John Edwards Trial Verdict LIVE: Was Federal Law Violated? [+Video]
The complicated criminal trial of former Democratic presidential candidate John Edwards looks to be nearing an end. The trial doesn't just focus on presidential politics or marital infidelity, but delves heavily into the underworld of campaign finance.
The trial is seen by some as vindication against Edwards, who cheated on his wife while she had breast cancer.
LIVE UPDATES: Thursday May 31 3:05 PM: Edwards jurors have verdict on count 3, accepted, received illegal campaign contributions from Rachel Mellon - @NBCNews
Jurors have reached a verdict in the criminal trial of former U.S. Senator John Edwards, accused of using campaign funds to hide his pregnant mistress as he sought the 2008 Democratic presidential nomination, a court clerk said on Thursday.
The verdict was due to be read in court shortly in Greensboro, North Carolina.
Tuesday 1:20 PM April 24 Highlights: The aide who helped John Edwards hide his mistress's pregnancy is back on the witness stand today, telling a jury about money that flowed from a wealthy supporter.
Former aide Andrew Young testified Tuesday for a second day at Edwards' criminal trial. Edwards has taken a plea of "not guilty" to campaign finance violations.
"Young testified that Edwards' aides sought money from several people in 2007 to hide Rielle Hunter while Edwards was running for the 2008 presidential nomination," Huffington Post reports.
Young says money from heiress Rachel "Bunny" Mellon started flowing in June 2007 with two checks totaling $35,000. Young says the money was deposited in a bank account controlled by him and his wife, Cheri.
Young says Edwards assured him the money was legal.
6:00 PM Video recap of Day 1 of the John Edwards Trial:
5:15 PM The Associated Press reports that the biggest revelation from Day One of proceedings was that former Edwards aide Andrew Young — expected to be the government's chief witness — reached out to other witnesses in the case ahead of the trial to ask about what they planned to say on the stand, a possible violation of federal law
5 PM Who is John Edwards? Prosecutors in the criminal campaign finance case against former Senator John Edwards described him on Monday as a manipulative politician who refused to let his affair or his mistress' pregnancy sideline his presidential ambitions.
Edwards' defense asked jurors to "follow the money," saying the nearly $1 million in illegal campaign funds he is accused of secretly accepting as he sought the 2008 Democratic nomination instead went to a former campaign aide who used the money to pay for his $1.5 million house.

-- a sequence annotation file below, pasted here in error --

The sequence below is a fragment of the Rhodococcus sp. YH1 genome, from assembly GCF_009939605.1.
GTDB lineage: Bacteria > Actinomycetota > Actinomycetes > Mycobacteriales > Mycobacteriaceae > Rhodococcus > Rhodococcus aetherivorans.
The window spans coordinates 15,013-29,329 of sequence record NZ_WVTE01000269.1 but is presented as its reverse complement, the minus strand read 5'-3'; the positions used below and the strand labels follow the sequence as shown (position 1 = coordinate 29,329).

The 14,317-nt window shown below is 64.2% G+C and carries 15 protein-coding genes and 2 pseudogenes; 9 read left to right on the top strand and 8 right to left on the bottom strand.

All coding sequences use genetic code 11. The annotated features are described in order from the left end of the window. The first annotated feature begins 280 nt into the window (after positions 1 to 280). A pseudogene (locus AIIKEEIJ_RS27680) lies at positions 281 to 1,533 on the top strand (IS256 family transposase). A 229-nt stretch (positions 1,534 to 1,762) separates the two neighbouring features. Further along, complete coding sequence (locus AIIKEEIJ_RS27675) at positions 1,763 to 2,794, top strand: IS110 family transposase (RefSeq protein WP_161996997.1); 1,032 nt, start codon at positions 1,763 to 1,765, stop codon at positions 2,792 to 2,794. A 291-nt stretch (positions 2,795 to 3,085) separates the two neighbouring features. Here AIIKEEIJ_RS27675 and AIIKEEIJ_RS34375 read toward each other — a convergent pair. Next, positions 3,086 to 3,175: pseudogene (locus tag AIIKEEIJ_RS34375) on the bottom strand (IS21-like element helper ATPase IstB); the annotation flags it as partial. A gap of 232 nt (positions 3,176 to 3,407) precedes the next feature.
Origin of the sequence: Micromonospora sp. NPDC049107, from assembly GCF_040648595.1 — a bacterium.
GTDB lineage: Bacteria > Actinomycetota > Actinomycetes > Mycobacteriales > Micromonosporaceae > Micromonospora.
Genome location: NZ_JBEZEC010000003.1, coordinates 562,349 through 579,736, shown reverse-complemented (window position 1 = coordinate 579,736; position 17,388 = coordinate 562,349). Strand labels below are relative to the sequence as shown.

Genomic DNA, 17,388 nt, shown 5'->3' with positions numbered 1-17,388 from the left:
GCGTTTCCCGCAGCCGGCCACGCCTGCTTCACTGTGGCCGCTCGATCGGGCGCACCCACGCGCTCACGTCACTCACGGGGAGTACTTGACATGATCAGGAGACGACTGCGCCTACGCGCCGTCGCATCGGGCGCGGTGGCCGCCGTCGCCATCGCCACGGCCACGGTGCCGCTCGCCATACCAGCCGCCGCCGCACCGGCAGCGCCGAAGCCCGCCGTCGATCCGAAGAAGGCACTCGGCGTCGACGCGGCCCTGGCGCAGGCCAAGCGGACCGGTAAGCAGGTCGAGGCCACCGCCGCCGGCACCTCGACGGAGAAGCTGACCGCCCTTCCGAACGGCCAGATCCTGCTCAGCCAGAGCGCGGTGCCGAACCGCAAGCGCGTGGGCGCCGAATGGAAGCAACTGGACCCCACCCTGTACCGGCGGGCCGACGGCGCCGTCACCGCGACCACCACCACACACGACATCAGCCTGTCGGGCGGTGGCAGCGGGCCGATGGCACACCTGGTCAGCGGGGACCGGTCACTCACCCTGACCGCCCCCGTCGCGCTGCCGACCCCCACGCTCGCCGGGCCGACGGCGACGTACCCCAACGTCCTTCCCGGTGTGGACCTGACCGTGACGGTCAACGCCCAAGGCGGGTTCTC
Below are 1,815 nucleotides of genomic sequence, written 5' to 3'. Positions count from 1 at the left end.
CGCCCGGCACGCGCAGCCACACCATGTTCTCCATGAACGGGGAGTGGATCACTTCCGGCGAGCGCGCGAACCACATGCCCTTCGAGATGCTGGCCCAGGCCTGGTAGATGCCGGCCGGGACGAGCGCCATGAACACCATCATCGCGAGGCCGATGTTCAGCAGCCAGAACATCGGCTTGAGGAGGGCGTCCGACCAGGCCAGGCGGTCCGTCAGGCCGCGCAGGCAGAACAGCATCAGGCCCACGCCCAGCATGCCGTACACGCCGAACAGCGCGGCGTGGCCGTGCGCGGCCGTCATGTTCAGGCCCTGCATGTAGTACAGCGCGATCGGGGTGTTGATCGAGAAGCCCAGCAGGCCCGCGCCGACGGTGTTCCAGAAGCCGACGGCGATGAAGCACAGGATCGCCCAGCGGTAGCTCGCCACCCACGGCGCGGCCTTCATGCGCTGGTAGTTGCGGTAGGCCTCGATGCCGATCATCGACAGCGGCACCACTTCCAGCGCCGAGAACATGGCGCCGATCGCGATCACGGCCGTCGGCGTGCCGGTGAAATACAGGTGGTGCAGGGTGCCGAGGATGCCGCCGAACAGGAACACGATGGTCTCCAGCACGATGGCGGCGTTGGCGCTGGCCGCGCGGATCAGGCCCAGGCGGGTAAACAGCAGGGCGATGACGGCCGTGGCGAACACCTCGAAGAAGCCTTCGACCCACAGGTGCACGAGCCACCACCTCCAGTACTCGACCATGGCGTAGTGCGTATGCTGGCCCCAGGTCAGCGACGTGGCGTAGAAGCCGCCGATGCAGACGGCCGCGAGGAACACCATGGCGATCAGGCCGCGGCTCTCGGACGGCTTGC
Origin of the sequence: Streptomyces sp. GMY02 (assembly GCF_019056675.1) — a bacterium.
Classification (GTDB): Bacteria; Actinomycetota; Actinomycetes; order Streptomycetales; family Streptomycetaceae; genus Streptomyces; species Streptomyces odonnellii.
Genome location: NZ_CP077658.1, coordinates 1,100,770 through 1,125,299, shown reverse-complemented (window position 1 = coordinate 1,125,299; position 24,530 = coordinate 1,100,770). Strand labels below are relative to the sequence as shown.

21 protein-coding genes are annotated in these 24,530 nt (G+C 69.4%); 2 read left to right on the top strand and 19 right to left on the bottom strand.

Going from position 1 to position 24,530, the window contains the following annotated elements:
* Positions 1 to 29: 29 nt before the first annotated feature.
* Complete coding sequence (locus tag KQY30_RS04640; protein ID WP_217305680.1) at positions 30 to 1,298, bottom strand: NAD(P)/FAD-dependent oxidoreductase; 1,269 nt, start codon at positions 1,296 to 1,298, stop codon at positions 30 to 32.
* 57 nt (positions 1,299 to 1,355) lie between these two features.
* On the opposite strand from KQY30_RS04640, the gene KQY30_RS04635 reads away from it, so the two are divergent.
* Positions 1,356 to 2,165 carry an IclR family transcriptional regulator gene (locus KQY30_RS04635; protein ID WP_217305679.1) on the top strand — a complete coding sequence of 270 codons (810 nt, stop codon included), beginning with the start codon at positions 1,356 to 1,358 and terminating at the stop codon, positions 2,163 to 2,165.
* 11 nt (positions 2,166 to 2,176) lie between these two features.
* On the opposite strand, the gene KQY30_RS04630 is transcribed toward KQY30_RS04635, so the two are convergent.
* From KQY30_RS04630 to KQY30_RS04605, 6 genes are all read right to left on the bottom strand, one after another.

10 AM Case Background Edwards, a former North Carolina senator, two-time presidential candidate and 2004 Democratic vice presidential nominee, was indicted last June in federal court on six counts alleging his role in a scheme to cover up an extramarital affair and its resulting pregnancy while he was running for the 2008 Democratic presidential nomination. If convicted, he could face up to 30 years in prison and more than a million dollars in fines.
The indictment against Edwards charges that money paid by prominent Edwards donors Rachel "Bunny" Mellon and Fred Baron of nearly $1 million, which was used to help his mistress, Rielle Hunter, and their child, amount to campaign contributions because they were made with the purpose of protecting Edwards' presidential candidacy.
The case is bizzare, unearthing the lengeths candidates go to hide their misdeeds as they seek the highest political office.
"It's a clear legal debate over whether personal expenditures given for a candidate while he's campaigning - money for personal uses - is a campaign contribution," Lee Goodman, an attorney who specializes in federal and state election laws, told CBS News.
Elizabeth Edwards in Focus: In 2004, Elizabeth Edwards revealed that she had been diagnosed with breast cancer. She was treated and continued to work within the Democratic Party and her husband's One America Committee. According to Wikipedia:
"On March 22, 2007, during his campaign for the 2008 Democratic nomination for the presidency, Edwards and his wife announced that her cancer had returned; she was diagnosed with stage IV breast cancer, with newly discovered metastases to the bone and possibly to her lung. They said that the cancer was "no longer curable, but is completely treatable" and that they planned to continue campaigning together with an occasional break when she requires treatment. After Edwards' January 21, 2010, admission that he fathered a child with his mistress, Elizabeth legally separated from him and intended to file for divorce after a mandatory one-year waiting period.On December 7, 2010, Elizabeth died of her breast cancer."
Editor's Note: This story has been updated to properly cite language that was originally used without attribution to Wikipedia and The Huffington Post. We apologize to our readers for this violation of our basic editorial standards. Mic has put in place new mechanisms, including plagiarism detection software, to ensure that this does not happen in the future.